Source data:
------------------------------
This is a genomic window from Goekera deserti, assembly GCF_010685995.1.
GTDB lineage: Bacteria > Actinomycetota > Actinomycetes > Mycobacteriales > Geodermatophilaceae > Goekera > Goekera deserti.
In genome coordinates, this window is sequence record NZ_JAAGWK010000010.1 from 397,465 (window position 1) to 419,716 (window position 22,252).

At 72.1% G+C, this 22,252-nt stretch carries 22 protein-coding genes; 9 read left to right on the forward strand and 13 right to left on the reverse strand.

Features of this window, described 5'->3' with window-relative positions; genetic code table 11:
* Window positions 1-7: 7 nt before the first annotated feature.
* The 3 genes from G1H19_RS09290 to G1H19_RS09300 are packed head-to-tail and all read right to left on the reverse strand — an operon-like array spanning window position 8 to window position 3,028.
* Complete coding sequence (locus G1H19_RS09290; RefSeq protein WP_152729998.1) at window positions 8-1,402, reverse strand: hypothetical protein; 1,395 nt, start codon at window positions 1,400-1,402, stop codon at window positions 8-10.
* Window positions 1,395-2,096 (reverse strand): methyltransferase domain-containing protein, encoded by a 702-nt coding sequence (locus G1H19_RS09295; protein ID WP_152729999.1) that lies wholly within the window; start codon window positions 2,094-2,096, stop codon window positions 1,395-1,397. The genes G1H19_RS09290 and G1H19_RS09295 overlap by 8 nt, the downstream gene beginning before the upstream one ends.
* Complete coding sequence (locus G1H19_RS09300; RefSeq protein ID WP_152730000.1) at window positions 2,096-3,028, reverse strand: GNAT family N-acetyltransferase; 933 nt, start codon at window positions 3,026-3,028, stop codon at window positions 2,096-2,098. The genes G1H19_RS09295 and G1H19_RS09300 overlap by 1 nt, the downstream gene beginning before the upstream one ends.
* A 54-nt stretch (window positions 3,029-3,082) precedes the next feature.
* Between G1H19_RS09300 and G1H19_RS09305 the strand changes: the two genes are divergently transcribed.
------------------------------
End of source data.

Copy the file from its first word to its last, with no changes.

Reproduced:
This is a genomic window from Goekera deserti, assembly GCF_010685995.1.
GTDB lineage: Bacteria > Actinomycetota > Actinomycetes > Mycobacteriales > Geodermatophilaceae > Goekera > Goekera deserti.
In genome coordinates, this window is sequence record NZ_JAAGWK010000010.1 from 397,465 (window position 1) to 419,716 (window position 22,252).

At 72.1% G+C, this 22,252-nt stretch carries 22 protein-coding genes; 9 read left to right on the forward strand and 13 right to left on the reverse strand.

Features of this window, described 5'->3' with window-relative positions; genetic code table 11:
* Window positions 1-7: 7 nt before the first annotated feature.
* The 3 genes from G1H19_RS09290 to G1H19_RS09300 are packed head-to-tail and all read right to left on the reverse strand — an operon-like array spanning window position 8 to window position 3,028.
* Complete coding sequence (locus G1H19_RS09290; RefSeq protein WP_152729998.1) at window positions 8-1,402, reverse strand: hypothetical protein; 1,395 nt, start codon at window positions 1,400-1,402, stop codon at window positions 8-10.
* Window positions 1,395-2,096 (reverse strand): methyltransferase domain-containing protein, encoded by a 702-nt coding sequence (locus G1H19_RS09295; protein ID WP_152729999.1) that lies wholly within the window; start codon window positions 2,094-2,096, stop codon window positions 1,395-1,397. The genes G1H19_RS09290 and G1H19_RS09295 overlap by 8 nt, the downstream gene beginning before the upstream one ends.
* Complete coding sequence (locus G1H19_RS09300; RefSeq protein ID WP_152730000.1) at window positions 2,096-3,028, reverse strand: GNAT family N-acetyltransferase; 933 nt, start codon at window positions 3,026-3,028, stop codon at window positions 2,096-2,098. The genes G1H19_RS09295 and G1H19_RS09300 overlap by 1 nt, the downstream gene beginning before the upstream one ends.
* A 54-nt stretch (window positions 3,029-3,082) precedes the next feature.
* Between G1H19_RS09300 and G1H19_RS09305 the strand changes: the two genes are divergently transcribed.